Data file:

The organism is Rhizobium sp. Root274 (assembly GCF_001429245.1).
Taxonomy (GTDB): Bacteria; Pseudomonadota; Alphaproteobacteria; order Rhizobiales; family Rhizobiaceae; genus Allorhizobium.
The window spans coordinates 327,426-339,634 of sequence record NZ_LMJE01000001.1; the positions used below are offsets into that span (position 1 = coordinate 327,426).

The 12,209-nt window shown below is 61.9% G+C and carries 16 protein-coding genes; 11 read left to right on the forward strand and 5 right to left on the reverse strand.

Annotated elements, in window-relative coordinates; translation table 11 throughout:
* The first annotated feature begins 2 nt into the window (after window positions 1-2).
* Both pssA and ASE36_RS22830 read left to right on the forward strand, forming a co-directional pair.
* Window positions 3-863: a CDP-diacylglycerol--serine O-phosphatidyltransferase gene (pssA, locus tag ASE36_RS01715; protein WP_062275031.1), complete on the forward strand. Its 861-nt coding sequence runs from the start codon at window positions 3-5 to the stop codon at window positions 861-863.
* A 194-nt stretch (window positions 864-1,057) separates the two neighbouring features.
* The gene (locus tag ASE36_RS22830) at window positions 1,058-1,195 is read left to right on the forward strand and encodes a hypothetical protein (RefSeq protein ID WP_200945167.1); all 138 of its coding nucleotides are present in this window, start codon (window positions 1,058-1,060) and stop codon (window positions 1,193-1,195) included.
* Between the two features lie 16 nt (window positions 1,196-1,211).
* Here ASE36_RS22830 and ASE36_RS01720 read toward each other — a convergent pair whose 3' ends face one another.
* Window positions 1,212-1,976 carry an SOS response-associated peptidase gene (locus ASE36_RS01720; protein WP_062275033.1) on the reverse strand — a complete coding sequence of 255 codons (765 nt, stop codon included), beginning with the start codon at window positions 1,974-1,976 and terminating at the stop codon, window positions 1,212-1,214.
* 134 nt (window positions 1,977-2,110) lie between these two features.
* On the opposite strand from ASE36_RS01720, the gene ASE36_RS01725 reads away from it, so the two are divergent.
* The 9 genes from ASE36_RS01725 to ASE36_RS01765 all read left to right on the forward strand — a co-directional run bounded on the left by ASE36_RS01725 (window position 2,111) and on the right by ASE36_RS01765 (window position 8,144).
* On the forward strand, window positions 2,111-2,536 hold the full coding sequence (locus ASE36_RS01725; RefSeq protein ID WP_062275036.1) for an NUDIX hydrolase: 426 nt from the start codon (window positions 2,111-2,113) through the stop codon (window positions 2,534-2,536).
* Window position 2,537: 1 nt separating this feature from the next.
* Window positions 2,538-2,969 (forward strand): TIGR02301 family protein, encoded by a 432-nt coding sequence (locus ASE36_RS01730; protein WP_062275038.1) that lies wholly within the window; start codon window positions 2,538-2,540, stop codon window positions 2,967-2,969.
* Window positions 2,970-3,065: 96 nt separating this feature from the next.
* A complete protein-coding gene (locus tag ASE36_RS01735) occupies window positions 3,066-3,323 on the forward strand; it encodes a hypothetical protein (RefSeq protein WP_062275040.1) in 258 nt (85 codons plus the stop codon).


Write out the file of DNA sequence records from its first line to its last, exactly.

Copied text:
The organism is Rhizobium sp. Root274 (assembly GCF_001429245.1).
Taxonomy (GTDB): Bacteria; Pseudomonadota; Alphaproteobacteria; order Rhizobiales; family Rhizobiaceae; genus Allorhizobium.
The window spans coordinates 327,426-339,634 of sequence record NZ_LMJE01000001.1; the positions used below are offsets into that span (position 1 = coordinate 327,426).

The 12,209-nt window shown below is 61.9% G+C and carries 16 protein-coding genes; 11 read left to right on the forward strand and 5 right to left on the reverse strand.

Annotated elements, in window-relative coordinates; translation table 11 throughout:
* The first annotated feature begins 2 nt into the window (after window positions 1-2).
* Both pssA and ASE36_RS22830 read left to right on the forward strand, forming a co-directional pair.
* Window positions 3-863: a CDP-diacylglycerol--serine O-phosphatidyltransferase gene (pssA, locus tag ASE36_RS01715; protein WP_062275031.1), complete on the forward strand. Its 861-nt coding sequence runs from the start codon at window positions 3-5 to the stop codon at window positions 861-863.
* A 194-nt stretch (window positions 864-1,057) separates the two neighbouring features.
* The gene (locus tag ASE36_RS22830) at window positions 1,058-1,195 is read left to right on the forward strand and encodes a hypothetical protein (RefSeq protein ID WP_200945167.1); all 138 of its coding nucleotides are present in this window, start codon (window positions 1,058-1,060) and stop codon (window positions 1,193-1,195) included.
* Between the two features lie 16 nt (window positions 1,196-1,211).
* Here ASE36_RS22830 and ASE36_RS01720 read toward each other — a convergent pair whose 3' ends face one another.
* Window positions 1,212-1,976 carry an SOS response-associated peptidase gene (locus ASE36_RS01720; protein WP_062275033.1) on the reverse strand — a complete coding sequence of 255 codons (765 nt, stop codon included), beginning with the start codon at window positions 1,974-1,976 and terminating at the stop codon, window positions 1,212-1,214.
* 134 nt (window positions 1,977-2,110) lie between these two features.
* On the opposite strand from ASE36_RS01720, the gene ASE36_RS01725 reads away from it, so the two are divergent.
* The 9 genes from ASE36_RS01725 to ASE36_RS01765 all read left to right on the forward strand — a co-directional run bounded on the left by ASE36_RS01725 (window position 2,111) and on the right by ASE36_RS01765 (window position 8,144).
* On the forward strand, window positions 2,111-2,536 hold the full coding sequence (locus ASE36_RS01725; RefSeq protein ID WP_062275036.1) for an NUDIX hydrolase: 426 nt from the start codon (window positions 2,111-2,113) through the stop codon (window positions 2,534-2,536).
* Window position 2,537: 1 nt separating this feature from the next.
* Window positions 2,538-2,969 (forward strand): TIGR02301 family protein, encoded by a 432-nt coding sequence (locus ASE36_RS01730; protein WP_062275038.1) that lies wholly within the window; start codon window positions 2,538-2,540, stop codon window positions 2,967-2,969.
* Window positions 2,970-3,065: 96 nt separating this feature from the next.
* A complete protein-coding gene (locus tag ASE36_RS01735) occupies window positions 3,066-3,323 on the forward strand; it encodes a hypothetical protein (RefSeq protein WP_062275040.1) in 258 nt (85 codons plus the stop codon).